Wynn Resorts CEO Matt Maddox has some ideas for how Nevada’s economy can move forward in the face of the COVID-19 pandemic, and is pushing Gov. Steve Sisolak to consider reopening parts of the Las Vegas Strip as soon as next month.
In an opinion piece for the Nevada Independent, Maddox points out Nevada is past peak coronavirus hospitalizations, and that the state’s deaths per million residents is below the national average. The Wynn boss also highlighted the need to flatten what he calls a “rapidly decelerating curve” in order to bolster a now flailing Silver State economy.
Our economy is in a freefall. Nevada will likely be one of the hardest hit states in the nation and suffer very high unemployment,” writes Maddox in the Independent. “It is imperative to flatten this curve so we can re-emerge in a safe, sustainable way.”
Unlike some rivals on the Strip that furloughed workers, Wynn is paying staff through May 15. It’s a move that proved profitable in the court of public opinion, but nonetheless is costing the company $3 million a day, or $180 million for two months. In March, Sisolak announced a 30-day shutdown for nonessential Silver State businesses, including casinos. The governor subsequently pushed that date back to April 30, and recently drew the ire of business leaders and politicians by signaling the closure directive could last beyond the end of this month.
A Man With a Plan
In a document titled “Wynn Las Vegas Health & Sanitation Program” posted on the company’s website, Maddox outlines a multi-step plan that could restart Nevada’s economy.
The Wynn leader suggests the Nevada COVID-19 task force focus on testing and “safely reopening the economy.” He adds that parts of the Silver State’s local economy should reopen in early May, starting with “reduced occupancy, physical distancing measures in place, temperature checks, and no large gatherings. We all need to wear a mask. Wearing a mask is uncomfortable; however, it will allow our economy to reopen faster.”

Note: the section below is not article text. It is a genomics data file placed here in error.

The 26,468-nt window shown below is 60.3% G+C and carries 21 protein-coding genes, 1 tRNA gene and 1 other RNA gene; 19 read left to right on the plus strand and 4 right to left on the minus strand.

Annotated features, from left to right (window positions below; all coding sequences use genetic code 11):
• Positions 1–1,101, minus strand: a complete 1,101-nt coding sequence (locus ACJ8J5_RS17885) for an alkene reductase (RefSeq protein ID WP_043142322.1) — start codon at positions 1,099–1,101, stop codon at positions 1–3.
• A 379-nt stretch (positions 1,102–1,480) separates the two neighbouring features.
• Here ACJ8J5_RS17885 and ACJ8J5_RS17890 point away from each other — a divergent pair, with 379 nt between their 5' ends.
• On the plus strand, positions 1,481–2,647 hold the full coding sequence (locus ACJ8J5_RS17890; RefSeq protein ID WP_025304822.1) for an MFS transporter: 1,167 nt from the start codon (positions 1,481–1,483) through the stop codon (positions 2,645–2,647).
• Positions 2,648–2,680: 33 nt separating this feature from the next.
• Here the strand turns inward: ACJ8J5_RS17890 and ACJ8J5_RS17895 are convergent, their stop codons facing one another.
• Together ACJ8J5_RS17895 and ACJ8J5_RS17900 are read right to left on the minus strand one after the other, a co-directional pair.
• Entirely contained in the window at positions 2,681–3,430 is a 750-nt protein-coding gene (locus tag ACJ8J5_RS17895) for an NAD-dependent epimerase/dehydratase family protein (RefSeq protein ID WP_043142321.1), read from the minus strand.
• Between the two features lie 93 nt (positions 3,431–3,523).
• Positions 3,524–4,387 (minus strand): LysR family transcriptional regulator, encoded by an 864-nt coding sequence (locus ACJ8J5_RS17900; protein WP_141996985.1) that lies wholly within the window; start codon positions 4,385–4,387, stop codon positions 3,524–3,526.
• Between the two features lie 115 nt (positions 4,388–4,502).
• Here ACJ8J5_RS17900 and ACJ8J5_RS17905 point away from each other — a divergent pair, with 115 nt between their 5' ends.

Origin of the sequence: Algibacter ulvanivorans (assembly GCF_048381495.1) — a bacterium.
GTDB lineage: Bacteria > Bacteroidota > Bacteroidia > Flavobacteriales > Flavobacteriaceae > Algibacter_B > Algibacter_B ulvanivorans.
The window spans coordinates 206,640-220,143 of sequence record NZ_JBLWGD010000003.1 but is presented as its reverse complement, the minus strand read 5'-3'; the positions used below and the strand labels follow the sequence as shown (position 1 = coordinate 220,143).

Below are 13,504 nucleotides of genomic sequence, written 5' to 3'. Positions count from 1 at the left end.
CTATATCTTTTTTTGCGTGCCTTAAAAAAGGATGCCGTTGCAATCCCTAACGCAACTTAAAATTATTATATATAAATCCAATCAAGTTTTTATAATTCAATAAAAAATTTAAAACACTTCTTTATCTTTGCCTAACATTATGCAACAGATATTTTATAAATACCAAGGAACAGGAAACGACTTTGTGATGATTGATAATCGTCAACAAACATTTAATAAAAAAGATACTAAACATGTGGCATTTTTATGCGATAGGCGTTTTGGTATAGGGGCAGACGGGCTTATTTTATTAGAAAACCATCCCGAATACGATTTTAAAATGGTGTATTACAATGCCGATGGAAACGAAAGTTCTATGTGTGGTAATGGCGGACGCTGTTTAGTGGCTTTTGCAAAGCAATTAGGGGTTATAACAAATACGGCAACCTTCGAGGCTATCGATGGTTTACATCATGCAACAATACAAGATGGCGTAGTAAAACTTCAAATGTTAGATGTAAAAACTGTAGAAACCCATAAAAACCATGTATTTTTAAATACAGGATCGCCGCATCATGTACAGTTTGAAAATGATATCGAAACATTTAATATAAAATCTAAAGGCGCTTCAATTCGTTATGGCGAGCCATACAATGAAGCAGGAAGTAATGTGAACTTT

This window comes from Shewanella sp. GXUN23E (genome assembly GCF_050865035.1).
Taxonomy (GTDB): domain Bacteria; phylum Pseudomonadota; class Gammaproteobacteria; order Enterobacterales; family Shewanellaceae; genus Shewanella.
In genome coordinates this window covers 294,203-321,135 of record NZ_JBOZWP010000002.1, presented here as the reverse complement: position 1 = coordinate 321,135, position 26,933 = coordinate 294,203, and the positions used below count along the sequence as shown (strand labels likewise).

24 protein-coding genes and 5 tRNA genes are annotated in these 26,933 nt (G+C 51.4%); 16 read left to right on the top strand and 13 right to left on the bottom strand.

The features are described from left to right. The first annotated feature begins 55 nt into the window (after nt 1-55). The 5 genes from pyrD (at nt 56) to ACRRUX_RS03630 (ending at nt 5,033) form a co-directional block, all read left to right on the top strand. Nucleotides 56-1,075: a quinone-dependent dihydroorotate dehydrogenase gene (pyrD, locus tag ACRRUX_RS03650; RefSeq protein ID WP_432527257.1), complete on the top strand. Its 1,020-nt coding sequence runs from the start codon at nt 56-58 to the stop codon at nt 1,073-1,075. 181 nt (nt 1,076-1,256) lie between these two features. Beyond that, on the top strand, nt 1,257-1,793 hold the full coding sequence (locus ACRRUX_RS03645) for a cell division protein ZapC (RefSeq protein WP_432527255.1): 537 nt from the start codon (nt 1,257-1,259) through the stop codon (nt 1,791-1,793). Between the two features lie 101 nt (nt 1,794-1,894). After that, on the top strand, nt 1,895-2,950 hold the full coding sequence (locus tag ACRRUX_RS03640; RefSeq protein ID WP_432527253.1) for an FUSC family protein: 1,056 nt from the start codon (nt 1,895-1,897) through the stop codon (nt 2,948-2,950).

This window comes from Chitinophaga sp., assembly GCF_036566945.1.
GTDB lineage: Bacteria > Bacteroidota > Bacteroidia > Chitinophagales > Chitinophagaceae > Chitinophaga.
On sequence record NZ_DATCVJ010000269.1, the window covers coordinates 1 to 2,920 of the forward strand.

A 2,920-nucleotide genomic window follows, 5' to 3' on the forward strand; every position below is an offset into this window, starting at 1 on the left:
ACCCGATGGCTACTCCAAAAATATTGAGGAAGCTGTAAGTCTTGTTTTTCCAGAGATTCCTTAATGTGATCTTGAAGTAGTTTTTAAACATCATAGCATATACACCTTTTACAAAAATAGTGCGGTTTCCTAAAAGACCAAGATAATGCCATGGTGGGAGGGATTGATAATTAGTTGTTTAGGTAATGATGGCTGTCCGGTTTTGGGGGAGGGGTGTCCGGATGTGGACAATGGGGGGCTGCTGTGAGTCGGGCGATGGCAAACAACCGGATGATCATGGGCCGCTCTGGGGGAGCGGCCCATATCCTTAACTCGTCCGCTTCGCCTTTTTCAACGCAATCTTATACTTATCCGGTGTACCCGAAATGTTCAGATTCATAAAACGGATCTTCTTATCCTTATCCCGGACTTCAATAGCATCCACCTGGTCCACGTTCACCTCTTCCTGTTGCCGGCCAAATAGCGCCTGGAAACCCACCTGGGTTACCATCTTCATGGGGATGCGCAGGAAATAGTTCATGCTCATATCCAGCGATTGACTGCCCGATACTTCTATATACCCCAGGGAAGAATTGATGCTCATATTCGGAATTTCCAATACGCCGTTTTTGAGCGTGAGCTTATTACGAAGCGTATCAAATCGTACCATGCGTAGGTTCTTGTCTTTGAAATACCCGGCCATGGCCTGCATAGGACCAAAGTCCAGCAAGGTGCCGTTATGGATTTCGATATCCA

Maddox also says Nevada leaders should track data provided “by a team of modeling experts tracking benchmarks,” such as increased coronavirus testing velocity, deaths and hospitalizations per million residents remaining below national averages, availability of hospitals in the event a second wave of COVID-19 cases arrives, and making all data fully available to the public with dail,y monitoring of those data points.
Maddox says that if Nevada is in line with those objectives by mid-May, Sisolak should consider a gradual reopening of the Strip “with extensive safety measures in place.”
Along with rivals Las Vegas Sands and MGM Resorts International, Wynn has experience in employing strict coronavirus screening and social distancing protocols, because that’s exactly what’s happening in Macau today. Those companies are three of the six concessionaires in the world’s largest gaming center.
Following a 15-day COVID-19 closure there in February, Macau casinos gradually reopened while mandating that table dealers be six feet away from players. The government also forced operators to limit the number of players at tables to half normal capacity, while also requiring that an open spot be available at slot machines, meaning those areas are running at significantly reduced capacity.